Parable Of The Good Samaritan Term Paper

Length: 5 pages Sources: 6 Subject: Mythology - Religion Type: Term Paper Paper: #10684041 Related Topics: Jerusalem, Audience, Biblical, Bible
Excerpt from Term Paper :



Another important characteristic of the passersby is that the first two include high ranking members of the Jewish community. If the person lying by the side of the road were beaten and were truly dead, the Pharisee and the Levite would have been forbidden to touch the body (Gourges, 883). This allowed Jesus to make the point that the upper class would not break tradition, even if it meant a man's life. The commandment given by Jesus in the end was a double commandment, typical of Rabbinical teachings of the time (Fitsmeyer, p. 879). Jesus commands that the audience be good their neighbor and to love their enemy. This further helps to further the argument that the parable was a cry out against the established norms of the time. By using these references, Jesus extends the use of the word "neighbor" beyond the context found in other places in the Bible.

Biblical Content

The phrase "love they neighbor" can be found in other sections of text such as Leviticus 19: 17-18, and Matthew 5: 42. In both cases the context of the phrase do not change from that presented in Luke 10. In relation to the rest of the scripture, this phrase is one of the most important commandments. It implores the Israelites to extend a hand to their neighbors and to examine their relationship with them.

Theological Importance

The theological importance of the parable of the good Samaritan is that it attempts to mend the relationships among various groups that existed at the time. In this parable, Jesus challenges the principles and power of the Pharisees and Levites. He points out their impropriety and selfishness,...

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The key issues raised in commentaries about this passage stem from the inability to define the word "neighbor." There are some who feel that Jesus was strictly referring to the Israelites. However, as one begins to examine the issues surrounding the characters, the definition of "neighbor" becomes more difficult to define.

Application

The true meaning behind the parable of the Good Samaritan lies in the complexities of the relationships between the characters. These nuances would have been clearly understood by Jesus' audience at the time. However, modern readers have to delve into the politics of the region and time in order to understand the meaning of these relationships. It is apparent that Jesus' primary audience consists of those that were standing around listening to the lawyer and his questions. However, it later becomes clear that Jesus meant for his message to be spread beyond the local audience to the general population.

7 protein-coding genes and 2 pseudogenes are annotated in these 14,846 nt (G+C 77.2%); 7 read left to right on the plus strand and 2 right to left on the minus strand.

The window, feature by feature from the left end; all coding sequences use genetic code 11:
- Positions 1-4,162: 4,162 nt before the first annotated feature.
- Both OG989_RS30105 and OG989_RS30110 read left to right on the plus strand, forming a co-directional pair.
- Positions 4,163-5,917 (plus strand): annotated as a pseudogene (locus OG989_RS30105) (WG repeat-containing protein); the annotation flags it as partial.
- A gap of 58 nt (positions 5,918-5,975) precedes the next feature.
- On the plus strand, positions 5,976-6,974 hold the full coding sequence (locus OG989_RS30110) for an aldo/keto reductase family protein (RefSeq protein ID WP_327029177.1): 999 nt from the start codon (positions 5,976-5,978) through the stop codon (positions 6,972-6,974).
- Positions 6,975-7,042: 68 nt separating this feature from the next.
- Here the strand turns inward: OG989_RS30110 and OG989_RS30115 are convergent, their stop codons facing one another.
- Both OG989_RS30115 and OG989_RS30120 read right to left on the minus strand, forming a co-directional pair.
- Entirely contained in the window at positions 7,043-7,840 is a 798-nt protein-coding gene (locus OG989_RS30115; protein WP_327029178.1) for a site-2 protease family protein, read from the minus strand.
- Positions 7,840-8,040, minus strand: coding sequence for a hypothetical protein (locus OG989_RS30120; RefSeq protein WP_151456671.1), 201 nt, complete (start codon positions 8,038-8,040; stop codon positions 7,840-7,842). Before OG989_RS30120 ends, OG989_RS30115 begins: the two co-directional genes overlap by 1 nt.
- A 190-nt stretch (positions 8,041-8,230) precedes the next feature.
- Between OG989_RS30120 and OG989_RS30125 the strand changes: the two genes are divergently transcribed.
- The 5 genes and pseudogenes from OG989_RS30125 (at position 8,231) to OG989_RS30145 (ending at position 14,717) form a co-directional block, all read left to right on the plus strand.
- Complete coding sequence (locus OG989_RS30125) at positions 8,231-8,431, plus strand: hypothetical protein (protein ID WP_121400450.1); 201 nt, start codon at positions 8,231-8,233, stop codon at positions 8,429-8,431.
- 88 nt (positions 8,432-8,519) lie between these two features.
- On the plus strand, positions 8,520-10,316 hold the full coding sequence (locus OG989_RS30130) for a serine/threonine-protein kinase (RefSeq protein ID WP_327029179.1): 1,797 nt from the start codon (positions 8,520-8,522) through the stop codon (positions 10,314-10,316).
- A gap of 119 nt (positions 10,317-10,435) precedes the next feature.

The parable of the good Samaritan teaches us that we are all the same. It teaches that differences are only skin deep and that we all must depend on our brethren for survival. In this parable, Jesus makes an obvious insult to the Pharisees and Levites, who felt more highly of their piousness than of their fellow man. This parable is an excellent example of the type of actions that could end all conflict.

Works Cited

Bock, D. Baker Exegetical Commentary on the New Testament: Luke Volume II. Grand Rapids, MI: Baker Books, 1996.

Esler, P. Conflict: The Parable of the Good Samaritan Jesus and the Reduction of Intergroup in the Light of Social Identity Theory. Biblical Interpretation. October, 2000. Vol. 8, no. 4, pp. 325-357.

Fitzmeyer, J. The Anchor Bible: The Gospel According to Luke (X-XXIV). Garden City, NY: Doubleday. 1985.

Gourges, M. The Priest, the Levite, and the Samaritan Revisited: A Critical Note on Luke 10:31-35. Journal of Biblical Literature. Vol. 117. no. 4. pp. 709-713.

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Sources Used in Documents:

Works Cited

Bock, D. Baker Exegetical Commentary on the New Testament: Luke Volume II. Grand Rapids, MI: Baker Books, 1996.

Esler, P. Conflict: The Parable of the Good Samaritan Jesus and the Reduction of Intergroup in the Light of Social Identity Theory. Biblical Interpretation. October, 2000. Vol. 8, no. 4, pp. 325-357.

Fitzmeyer, J. The Anchor Bible: The Gospel According to Luke (X-XXIV). Garden City, NY: Doubleday. 1985.

Gourges, M. The Priest, the Levite, and the Samaritan Revisited: A Critical Note on Luke 10:31-35. Journal of Biblical Literature. Vol. 117. no. 4. pp. 709-713.


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